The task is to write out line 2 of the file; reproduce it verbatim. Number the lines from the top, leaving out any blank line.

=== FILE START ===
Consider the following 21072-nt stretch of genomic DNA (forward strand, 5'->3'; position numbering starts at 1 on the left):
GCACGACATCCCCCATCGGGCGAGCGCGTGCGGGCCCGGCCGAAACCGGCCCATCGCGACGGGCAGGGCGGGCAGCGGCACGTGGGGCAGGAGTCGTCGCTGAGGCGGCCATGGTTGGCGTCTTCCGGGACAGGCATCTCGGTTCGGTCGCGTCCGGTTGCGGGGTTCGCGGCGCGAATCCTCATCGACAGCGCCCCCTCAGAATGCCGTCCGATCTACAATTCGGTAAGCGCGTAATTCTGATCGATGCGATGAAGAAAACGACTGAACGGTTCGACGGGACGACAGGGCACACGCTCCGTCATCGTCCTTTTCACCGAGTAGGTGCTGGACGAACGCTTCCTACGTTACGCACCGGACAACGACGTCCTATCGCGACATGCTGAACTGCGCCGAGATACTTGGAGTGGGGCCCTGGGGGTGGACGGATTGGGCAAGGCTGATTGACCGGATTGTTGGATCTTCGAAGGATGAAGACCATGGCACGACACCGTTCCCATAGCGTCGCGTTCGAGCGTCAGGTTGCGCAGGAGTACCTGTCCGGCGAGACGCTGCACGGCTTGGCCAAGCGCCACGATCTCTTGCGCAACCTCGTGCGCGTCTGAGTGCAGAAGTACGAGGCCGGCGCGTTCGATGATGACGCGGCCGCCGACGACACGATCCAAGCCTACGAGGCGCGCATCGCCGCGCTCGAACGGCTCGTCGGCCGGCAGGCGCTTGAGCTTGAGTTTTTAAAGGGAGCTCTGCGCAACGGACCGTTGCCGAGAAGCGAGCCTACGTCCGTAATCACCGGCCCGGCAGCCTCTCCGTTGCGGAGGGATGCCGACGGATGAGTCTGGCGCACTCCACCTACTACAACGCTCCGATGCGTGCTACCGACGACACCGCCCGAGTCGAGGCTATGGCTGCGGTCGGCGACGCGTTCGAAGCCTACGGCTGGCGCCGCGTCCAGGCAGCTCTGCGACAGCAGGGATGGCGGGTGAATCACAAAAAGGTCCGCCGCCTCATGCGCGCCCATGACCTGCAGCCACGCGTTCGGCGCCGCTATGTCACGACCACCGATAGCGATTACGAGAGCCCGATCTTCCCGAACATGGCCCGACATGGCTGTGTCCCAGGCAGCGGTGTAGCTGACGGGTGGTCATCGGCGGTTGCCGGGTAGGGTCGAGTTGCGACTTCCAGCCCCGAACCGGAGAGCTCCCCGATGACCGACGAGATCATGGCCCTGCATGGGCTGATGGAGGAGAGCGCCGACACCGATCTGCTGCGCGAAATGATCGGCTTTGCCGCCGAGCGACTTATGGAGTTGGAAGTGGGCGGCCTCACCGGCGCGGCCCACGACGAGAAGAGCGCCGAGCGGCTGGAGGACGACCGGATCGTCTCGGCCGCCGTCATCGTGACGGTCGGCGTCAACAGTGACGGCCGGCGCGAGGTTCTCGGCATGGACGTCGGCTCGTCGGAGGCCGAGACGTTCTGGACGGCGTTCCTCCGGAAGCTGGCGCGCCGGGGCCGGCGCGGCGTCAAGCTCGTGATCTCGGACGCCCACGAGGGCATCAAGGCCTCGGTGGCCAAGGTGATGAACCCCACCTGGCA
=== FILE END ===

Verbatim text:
GCACGACATCCCCCATCGGGCGAGCGCGTGCGGGCCCGGCCGAAACCGGCCCATCGCGACGGGCAGGGCGGGCAGCGGCACGTGGGGCAGGAGTCGTCGCTGAGGCGGCCATGGTTGGCGTCTTCCGGGACAGGCATCTCGGTTCGGTCGCGTCCGGTTGCGGGGTTCGCGGCGCGAATCCTCATCGACAGCGCCCCCTCAGAATGCCGTCCGATCTACAATTCGGTAAGCGCGTAATTCTGATCGATGCGATGAAGAAAACGACTGAACGGTTCGACGGGACGACAGGGCACACGCTCCGTCATCGTCCTTTTCACCGAGTAGGTGCTGGACGAACGCTTCCTACGTTACGCACCGGACAACGACGTCCTATCGCGACATGCTGAACTGCGCCGAGATACTTGGAGTGGGGCCCTGGGGGTGGACGGATTGGGCAAGGCTGATTGACCGGATTGTTGGATCTTCGAAGGATGAAGACCATGGCACGACACCGTTCCCATAGCGTCGCGTTCGAGCGTCAGGTTGCGCAGGAGTACCTGTCCGGCGAGACGCTGCACGGCTTGGCCAAGCGCCACGATCTCTTGCGCAACCTCGTGCGCGTCTGAGTGCAGAAGTACGAGGCCGGCGCGTTCGATGATGACGCGGCCGCCGACGACACGATCCAAGCCTACGAGGCGCGCATCGCCGCGCTCGAACGGCTCGTCGGCCGGCAGGCGCTTGAGCTTGAGTTTTTAAAGGGAGCTCTGCGCAACGGACCGTTGCCGAGAAGCGAGCCTACGTCCGTAATCACCGGCCCGGCAGCCTCTCCGTTGCGGAGGGATGCCGACGGATGAGTCTGGCGCACTCCACCTACTACAACGCTCCGATGCGTGCTACCGACGACACCGCCCGAGTCGAGGCTATGGCTGCGGTCGGCGACGCGTTCGAAGCCTACGGCTGGCGCCGCGTCCAGGCAGCTCTGCGACAGCAGGGATGGCGGGTGAATCACAAAAAGGTCCGCCGCCTCATGCGCGCCCATGACCTGCAGCCACGCGTTCGGCGCCGCTATGTCACGACCACCGATAGCGATTACGAGAGCCCGATCTTCCCGAACATGGCCCGACATGGCTGTGTCCCAGGCAGCGGTGTAGCTGACGGGTGGTCATCGGCGGTTGCCGGGTAGGGTCGAGTTGCGACTTCCAGCCCCGAACCGGAGAGCTCCCCGATGACCGACGAGATCATGGCCCTGCATGGGCTGATGGAGGAGAGCGCCGACACCGATCTGCTGCGCGAAATGATCGGCTTTGCCGCCGAGCGACTTATGGAGTTGGAAGTGGGCGGCCTCACCGGCGCGGCCCACGACGAGAAGAGCGCCGAGCGGCTGGAGGACGACCGGATCGTCTCGGCCGCCGTCATCGTGACGGTCGGCGTCAACAGTGACGGCCGGCGCGAGGTTCTCGGCATGGACGTCGGCTCGTCGGAGGCCGAGACGTTCTGGACGGCGTTCCTCCGGAAGCTGGCGCGCCGGGGCCGGCGCGGCGTCAAGCTCGTGATCTCGGACGCCCACGAGGGCATCAAGGCCTCGGTGGCCAAGGTGATGAACCCCACCTGGCA